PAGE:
About the council's decision, he said: "I think it's wrong; I think it needs to be re-considered."
One fence stopped
Lori Maslin, who also attended the July 2 council meeting, said it was not correct that the fence at her property was built along Congress Avenue before it was permitted by the council.
She said she also tried to build a fence one time and stopped work on it after being told she needed to apply for a permit.
She said the code only said any erected structure in a city right-of-way requires the council's and mayor's approval - "not a fence."
Maslin said there is also no setback requirement in the code, but she was told it was an "administrative policy" that was not written down.
"What I say is, you need to legislate," she told the council. "Legislate what is required."
She also said she is greatly concerned that people will ask forgiveness after building something rather than permission beforehand, if they decide it is financially realistic to pay a fine for violating a regulation.
Bill Martin's sister, Mary Martin, spoke about the legal situation she is in with Fiocchi, saying he has been harassing her and apologizing to the council that they have been "dragged into this" because of her neighborhood issues.
She said the situation started because he filed a lawsuit against her to prevent construction of her home, and said he has continued accosting and harassing her as the lawsuit goes on.
Martin also said Fiocchi has some type of business agreement with Councilwoman Wagner and she should have also recused herself from the vote.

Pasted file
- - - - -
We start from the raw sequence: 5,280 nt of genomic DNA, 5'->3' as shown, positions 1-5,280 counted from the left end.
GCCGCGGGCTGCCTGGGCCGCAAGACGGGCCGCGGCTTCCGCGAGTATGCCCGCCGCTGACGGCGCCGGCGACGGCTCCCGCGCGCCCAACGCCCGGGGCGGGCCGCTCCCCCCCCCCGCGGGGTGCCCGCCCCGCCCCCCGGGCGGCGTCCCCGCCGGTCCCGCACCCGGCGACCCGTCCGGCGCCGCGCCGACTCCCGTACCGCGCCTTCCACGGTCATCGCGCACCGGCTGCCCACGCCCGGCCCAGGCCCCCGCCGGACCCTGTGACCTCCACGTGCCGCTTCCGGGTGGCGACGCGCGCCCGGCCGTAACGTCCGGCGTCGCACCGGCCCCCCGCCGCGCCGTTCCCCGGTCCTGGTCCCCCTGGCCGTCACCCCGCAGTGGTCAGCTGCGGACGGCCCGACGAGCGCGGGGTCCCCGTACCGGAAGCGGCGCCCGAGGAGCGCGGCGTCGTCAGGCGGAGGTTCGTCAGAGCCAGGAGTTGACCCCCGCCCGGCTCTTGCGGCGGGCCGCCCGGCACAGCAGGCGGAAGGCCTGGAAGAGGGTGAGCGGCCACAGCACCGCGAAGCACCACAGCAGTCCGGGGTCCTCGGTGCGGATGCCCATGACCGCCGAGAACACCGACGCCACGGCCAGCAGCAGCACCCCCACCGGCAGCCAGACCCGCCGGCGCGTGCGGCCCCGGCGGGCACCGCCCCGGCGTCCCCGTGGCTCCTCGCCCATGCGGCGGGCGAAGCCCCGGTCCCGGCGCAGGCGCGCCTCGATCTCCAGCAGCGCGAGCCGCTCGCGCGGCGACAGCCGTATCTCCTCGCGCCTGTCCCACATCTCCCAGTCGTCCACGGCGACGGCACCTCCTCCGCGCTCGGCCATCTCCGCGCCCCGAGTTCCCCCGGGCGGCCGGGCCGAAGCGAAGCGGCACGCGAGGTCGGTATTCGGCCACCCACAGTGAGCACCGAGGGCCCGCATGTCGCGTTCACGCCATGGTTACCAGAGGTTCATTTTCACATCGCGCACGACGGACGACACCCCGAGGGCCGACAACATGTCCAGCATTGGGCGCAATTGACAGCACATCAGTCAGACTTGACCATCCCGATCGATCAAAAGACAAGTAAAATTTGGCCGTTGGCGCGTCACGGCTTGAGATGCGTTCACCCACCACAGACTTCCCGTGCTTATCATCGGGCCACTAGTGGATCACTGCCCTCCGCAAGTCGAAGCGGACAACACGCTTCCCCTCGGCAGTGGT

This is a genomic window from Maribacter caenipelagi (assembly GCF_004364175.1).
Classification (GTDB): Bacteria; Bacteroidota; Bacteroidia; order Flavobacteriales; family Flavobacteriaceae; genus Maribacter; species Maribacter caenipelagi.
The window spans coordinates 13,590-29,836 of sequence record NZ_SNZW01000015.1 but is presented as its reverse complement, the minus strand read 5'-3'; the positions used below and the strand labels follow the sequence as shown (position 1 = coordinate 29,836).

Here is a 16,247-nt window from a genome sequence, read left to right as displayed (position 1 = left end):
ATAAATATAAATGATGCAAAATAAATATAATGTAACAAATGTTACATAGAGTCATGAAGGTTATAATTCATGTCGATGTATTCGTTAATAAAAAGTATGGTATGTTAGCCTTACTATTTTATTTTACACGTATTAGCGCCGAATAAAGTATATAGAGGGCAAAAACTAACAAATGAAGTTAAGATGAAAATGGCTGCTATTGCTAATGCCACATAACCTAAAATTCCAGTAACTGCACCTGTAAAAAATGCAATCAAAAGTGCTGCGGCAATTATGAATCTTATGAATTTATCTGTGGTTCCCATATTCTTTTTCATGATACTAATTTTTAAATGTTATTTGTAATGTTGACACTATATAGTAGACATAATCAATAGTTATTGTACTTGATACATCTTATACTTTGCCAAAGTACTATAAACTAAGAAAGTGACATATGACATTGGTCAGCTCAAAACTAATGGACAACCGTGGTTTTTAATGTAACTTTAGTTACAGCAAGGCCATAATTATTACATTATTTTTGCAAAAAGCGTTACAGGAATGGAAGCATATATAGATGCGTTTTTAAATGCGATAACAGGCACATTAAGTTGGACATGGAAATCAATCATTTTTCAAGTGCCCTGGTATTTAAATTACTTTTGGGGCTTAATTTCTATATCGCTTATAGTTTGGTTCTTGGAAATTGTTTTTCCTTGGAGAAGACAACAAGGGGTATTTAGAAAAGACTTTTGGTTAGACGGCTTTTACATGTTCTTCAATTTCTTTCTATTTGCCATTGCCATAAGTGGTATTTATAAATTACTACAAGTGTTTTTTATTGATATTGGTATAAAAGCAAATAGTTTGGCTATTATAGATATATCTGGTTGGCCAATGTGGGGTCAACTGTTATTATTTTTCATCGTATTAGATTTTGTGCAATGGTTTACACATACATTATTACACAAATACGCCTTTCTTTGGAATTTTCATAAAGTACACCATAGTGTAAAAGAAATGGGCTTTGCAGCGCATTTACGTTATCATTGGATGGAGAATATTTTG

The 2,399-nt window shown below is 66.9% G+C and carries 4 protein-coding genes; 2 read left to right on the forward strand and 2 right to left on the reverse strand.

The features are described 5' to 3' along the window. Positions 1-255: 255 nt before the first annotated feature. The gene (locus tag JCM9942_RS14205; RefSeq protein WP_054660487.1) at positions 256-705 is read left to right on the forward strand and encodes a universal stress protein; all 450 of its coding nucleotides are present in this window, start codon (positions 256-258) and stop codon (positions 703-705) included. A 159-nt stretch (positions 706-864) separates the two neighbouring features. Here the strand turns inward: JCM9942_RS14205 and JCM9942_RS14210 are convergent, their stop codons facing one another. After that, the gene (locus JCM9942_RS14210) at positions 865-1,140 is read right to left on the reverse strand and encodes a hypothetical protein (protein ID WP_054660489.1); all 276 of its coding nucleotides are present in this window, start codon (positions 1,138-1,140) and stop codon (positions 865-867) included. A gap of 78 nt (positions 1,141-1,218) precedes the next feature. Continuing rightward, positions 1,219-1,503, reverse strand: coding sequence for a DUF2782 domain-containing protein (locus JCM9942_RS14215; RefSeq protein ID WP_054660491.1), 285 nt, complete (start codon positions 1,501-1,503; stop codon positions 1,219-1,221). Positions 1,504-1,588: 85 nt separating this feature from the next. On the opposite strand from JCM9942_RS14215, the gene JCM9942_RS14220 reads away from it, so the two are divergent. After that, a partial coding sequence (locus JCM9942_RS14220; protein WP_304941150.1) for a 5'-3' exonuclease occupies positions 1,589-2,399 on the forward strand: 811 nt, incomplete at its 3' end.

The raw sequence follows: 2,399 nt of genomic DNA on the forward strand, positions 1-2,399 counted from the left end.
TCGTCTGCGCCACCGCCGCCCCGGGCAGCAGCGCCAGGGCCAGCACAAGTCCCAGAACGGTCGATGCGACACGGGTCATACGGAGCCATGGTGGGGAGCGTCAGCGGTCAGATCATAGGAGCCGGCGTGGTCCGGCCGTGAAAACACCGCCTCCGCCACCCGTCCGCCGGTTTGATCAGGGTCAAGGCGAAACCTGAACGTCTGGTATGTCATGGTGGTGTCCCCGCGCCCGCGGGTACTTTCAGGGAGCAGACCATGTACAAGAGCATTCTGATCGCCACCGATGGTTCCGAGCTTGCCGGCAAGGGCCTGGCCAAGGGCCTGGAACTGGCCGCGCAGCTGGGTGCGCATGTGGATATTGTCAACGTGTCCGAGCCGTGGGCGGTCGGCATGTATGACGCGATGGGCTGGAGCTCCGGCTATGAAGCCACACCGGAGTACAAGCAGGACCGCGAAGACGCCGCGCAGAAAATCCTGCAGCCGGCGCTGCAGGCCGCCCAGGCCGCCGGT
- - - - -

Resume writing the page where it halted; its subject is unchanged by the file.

"It was inappropriate for her to vote for her friend's fence," Mary Martin said.
Fiocchi, she continued, "has demonstrated no respect for building a fence on city property after being told he can't do so."
Fiocchi replied her comments were "99 percent untrue" and said he was found innocent in the harassment suit.
Councilman David Glenn said he does not know Fiocchi and was not acting on any personal biases, just trying to make a fair decision in regard to permit applications.
Glen said he feels many fences have been taken down, giving an example of someone who had a fence six feet into the right-of-way who "didn't take it down, so the city took it down for him."
"Why would we give Mr. Fiocchi special treatment?" he said. "This has everything to do with the process that is in place."
During the lengthy debate at the council meeting, Bill Martin said he has never before spoken after residents' comments, but felt the need to defend himself against Fiocchi's previous claims that Martin is "a liar."
Both Bill Martin and Dougherty took swipes at Patch.com for comments made against them in regard to the issue on the message boards, calling the website "not real journalism," which "nobody reads."
Bill Martin said he didn't expect an apology, but believed Fiocchi owed him one. Fiocchi replied with an apology for calling Martin a liar.
Council President Randy Craig said he found a case from 2011 in which Wagner and then-Councilman Jim Miller voted to deny the building of a fence of any height on Stokes Street.
He said the history of fence approvals show people often ask for forgiveness, not permission.
"I want to clarify that when you talk about fairness, here is an example of someone that we should allow to put their fence back up to be fair," he said. "Right-of-way issues are complicated."
Craig made a motion to adjourn just as Miller, who also lost his re-election bid in May but was in the audience, moved toward the podium shouting that he wanted to reply to Craig's comments.
Miller's comments were drowned out, however, as the council members started to empty and the council moved into closed session.Copyright © 2014, The Baltimore Sun